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Journal of Nanomaterials
Volume 2014 (2014), Article ID 438407, 7 pages
Research Article

Facile Synthesis of Copper Oxide Nanoparticles via Electrospinning

1Department of Mechanical and Materials Engineering, Masdar Institute of Science and Technology, P.O. Box 54224, Abu Dhabi, UAE
2Qatar Environment and Energy Research Institute, Qatar Foundation, Doha, Qatar

Received 13 March 2014; Accepted 16 June 2014; Published 22 July 2014

Academic Editor: Shijun Liao

Copyright © 2014 Abdullah Khalil et al. This is an open access article distributed under the Creative Commons Attribution License, which permits unrestricted use, distribution, and reproduction in any medium, provided the original work is properly cited.


A novel approach for synthesizing copper oxide (CuO) nanoparticles (NPs) through electrospinning is reported. The approach is based on producing rough and discontinuous electrospun nanofibers from a precursor based on copper acetate salt and polyvinyl alcohol (PVA) polymer. Selectively removing the polymeric phase from the fibers produced highly rough CuO nanofibers, which were composed of NPs that are weakly held together in a one-dimensional (1D) manner. Sonication in a suitable liquid under controlled conditions completely disintegrated the nanofibers into NPs, resulting in the formation of uniform CuO NPs suspension. Aberration corrected high resolution transmission electron microscope (HRTEM) showed that the obtained NPs are highly crystalline and nearly sphere-like with a diameter of 30 to 70 nm. Thus, electrospinning, which is a low cost and industrially scalable technique, can also be employed for economic and large scale synthesis of NPs.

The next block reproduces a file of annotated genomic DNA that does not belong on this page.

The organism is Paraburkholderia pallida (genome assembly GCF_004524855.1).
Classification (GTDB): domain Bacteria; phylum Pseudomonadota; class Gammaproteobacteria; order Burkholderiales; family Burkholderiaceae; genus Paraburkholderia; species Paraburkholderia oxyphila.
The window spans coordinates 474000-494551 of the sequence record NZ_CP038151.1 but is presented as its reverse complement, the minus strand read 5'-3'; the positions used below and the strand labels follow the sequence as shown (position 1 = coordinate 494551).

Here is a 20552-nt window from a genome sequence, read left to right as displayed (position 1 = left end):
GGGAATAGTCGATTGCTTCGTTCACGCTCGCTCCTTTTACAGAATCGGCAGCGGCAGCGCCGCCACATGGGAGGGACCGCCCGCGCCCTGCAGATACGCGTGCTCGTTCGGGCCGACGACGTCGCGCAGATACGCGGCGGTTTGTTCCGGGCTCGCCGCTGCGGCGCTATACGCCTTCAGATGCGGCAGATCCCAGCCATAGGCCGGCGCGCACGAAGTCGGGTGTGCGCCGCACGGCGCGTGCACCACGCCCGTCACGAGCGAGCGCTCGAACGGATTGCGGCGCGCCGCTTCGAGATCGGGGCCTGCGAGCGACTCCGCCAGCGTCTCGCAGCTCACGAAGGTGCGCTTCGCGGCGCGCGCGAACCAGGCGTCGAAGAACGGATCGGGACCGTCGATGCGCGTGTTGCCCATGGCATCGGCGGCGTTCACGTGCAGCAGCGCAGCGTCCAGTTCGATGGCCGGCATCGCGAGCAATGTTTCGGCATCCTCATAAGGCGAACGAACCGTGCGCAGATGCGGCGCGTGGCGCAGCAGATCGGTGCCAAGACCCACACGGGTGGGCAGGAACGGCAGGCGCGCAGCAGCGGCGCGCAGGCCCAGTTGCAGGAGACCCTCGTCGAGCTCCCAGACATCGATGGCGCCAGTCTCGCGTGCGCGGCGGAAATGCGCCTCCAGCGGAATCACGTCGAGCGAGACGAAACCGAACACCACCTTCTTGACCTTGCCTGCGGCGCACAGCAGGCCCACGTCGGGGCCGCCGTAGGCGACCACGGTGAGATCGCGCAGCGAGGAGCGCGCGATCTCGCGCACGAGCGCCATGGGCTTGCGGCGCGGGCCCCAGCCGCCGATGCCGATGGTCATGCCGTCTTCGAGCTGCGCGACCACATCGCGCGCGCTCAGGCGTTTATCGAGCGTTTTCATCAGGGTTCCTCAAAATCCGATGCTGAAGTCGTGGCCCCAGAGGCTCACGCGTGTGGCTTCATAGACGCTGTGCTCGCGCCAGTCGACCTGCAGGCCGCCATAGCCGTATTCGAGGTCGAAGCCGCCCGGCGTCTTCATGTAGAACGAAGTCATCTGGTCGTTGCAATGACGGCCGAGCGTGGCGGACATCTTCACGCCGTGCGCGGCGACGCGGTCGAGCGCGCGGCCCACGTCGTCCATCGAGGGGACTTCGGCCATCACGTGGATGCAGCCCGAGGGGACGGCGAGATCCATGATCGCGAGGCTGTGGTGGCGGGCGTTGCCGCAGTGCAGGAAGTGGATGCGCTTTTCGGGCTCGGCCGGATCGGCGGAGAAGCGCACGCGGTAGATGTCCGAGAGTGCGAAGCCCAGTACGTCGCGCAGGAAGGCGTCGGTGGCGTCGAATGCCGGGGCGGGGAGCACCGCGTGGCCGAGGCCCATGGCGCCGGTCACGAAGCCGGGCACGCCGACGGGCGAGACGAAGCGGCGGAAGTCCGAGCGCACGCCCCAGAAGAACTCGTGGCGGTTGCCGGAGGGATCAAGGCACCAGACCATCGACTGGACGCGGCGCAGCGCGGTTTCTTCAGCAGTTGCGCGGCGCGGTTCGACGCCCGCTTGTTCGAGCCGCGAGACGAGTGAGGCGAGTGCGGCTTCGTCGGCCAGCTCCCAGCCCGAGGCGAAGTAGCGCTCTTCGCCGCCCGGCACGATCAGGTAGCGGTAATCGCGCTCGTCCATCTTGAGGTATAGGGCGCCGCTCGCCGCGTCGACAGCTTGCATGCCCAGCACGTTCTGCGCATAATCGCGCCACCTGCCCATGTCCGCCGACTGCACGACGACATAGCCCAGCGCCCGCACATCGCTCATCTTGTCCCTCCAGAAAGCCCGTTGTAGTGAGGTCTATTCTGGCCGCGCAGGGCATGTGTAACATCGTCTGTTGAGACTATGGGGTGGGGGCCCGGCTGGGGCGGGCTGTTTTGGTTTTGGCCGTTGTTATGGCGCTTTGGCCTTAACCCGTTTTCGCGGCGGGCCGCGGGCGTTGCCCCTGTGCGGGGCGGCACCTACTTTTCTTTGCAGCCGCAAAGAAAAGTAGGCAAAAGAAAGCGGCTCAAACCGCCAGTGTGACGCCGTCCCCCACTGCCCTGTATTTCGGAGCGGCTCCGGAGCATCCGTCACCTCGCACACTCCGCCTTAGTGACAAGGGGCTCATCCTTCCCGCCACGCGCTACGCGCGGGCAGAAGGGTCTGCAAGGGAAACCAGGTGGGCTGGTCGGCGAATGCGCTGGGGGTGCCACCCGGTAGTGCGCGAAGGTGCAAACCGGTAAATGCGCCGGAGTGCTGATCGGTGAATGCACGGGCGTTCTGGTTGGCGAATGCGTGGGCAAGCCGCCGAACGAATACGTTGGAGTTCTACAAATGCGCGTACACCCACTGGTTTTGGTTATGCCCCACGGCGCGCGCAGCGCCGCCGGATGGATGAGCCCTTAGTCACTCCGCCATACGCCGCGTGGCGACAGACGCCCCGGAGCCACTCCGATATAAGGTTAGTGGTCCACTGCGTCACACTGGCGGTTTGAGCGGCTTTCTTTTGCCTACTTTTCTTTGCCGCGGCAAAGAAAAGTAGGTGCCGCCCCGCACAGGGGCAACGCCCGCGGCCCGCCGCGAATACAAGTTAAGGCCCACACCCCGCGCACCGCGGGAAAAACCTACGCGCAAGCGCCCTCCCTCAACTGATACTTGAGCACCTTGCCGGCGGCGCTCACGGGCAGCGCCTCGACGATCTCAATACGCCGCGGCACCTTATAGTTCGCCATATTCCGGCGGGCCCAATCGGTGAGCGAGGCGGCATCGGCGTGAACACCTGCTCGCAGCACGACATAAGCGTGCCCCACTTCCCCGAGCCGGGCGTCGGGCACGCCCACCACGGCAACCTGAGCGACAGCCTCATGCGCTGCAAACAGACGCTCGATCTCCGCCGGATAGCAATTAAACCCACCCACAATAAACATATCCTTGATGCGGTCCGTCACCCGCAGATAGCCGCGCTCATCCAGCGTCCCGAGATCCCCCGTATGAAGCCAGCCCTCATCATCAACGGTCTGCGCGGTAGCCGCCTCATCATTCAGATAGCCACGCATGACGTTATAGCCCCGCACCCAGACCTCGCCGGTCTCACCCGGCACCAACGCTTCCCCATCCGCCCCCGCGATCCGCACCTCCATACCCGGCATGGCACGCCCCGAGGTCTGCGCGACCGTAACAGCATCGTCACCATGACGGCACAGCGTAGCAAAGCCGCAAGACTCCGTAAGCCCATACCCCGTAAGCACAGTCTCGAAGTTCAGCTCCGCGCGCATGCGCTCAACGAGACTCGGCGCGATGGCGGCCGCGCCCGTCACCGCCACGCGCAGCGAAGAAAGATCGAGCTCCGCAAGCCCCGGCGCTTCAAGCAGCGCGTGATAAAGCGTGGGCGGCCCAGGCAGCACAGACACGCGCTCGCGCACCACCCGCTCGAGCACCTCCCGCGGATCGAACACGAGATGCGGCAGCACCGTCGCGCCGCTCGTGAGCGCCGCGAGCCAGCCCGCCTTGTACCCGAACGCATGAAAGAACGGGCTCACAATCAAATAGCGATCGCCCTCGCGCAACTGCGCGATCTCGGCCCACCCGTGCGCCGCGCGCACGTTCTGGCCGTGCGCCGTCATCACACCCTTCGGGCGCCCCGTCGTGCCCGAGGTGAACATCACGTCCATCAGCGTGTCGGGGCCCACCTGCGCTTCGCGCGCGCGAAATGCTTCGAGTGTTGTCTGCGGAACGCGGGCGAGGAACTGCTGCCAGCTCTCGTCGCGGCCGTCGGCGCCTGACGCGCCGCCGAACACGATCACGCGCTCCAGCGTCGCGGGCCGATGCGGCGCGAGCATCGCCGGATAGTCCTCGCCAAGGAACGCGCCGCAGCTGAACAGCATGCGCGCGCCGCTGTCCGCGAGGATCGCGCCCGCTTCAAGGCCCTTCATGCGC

1. Introduction

Electrospinning, which came to light more than seven decades ago [1], turned out to be such a powerful and versatile technique for continuous and large scale production of nanofibers. The process involves the application of strong electric field to generate electrically charged jet from the viscous solution through a tiny nozzle. As the electrical potential overcomes the surface tension of the solution droplet coming out of the nozzle, the jet emerges from the droplet end and continues to thin as it approaches the collector. The solvents evaporate from the jet to form fibers having diameter of the orders of nanometer which are collected on a grounded electrode. The process has been extensively employed for fabricating a variety of polymeric nanofibers [2]. Also, by varying the electrospinning configuration and environmental parameters, fibers with varying morphology such as porous and core-shell [3] can also be produced. Moreover, by adding a certain salt in specific proportion to the polymeric precursor, nanofibers of various ceramics can also be obtained after selectively removing the polymeric phase through heat treatment [46].

Recently, electrospinning has also been employed for producing metallic nanowires following the same approach [7, 8]. The approach is similar except one additional step of reduction to transform the metal oxide nanofibers into pure metal nanowires.

Whereas the use of electrospinning process is limited to the production of mats made out of nanofibers to date, we have found this process to be capable of producing nanoparticles (NPs) as well. We demonstrate this approach through an example of copper (II) oxide (CuO) NPs—a narrow band gap semiconducting material having potential catalytic [9], sensing [10], antimicrobial [11, 12], heat transfer [13, 14], and photovoltaic [15] applications because of their high surface to volume ratio as compared to bulk counterpart and quantum confinement effects [16].